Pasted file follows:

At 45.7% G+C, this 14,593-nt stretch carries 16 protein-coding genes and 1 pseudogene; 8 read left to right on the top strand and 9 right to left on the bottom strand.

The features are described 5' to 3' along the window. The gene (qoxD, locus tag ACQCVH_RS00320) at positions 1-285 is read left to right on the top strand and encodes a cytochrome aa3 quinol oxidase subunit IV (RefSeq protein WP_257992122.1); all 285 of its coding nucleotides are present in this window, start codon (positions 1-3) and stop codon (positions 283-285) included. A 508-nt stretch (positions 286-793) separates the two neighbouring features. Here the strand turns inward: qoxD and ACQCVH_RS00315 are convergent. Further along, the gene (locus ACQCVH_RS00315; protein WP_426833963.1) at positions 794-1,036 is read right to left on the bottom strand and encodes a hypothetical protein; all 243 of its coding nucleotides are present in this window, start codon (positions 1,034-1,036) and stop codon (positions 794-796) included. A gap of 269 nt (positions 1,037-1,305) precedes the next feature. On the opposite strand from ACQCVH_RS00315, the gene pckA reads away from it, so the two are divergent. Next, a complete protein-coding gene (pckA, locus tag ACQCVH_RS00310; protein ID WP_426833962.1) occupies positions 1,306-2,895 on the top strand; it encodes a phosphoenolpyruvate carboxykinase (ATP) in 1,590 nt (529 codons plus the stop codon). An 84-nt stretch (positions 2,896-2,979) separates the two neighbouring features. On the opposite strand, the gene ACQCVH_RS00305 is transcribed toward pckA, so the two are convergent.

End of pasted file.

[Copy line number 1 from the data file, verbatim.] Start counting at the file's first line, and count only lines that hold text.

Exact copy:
At 45.7% G+C, this 14,593-nt stretch carries 16 protein-coding genes and 1 pseudogene; 8 read left to right on the top strand and 9 right to left on the bottom strand.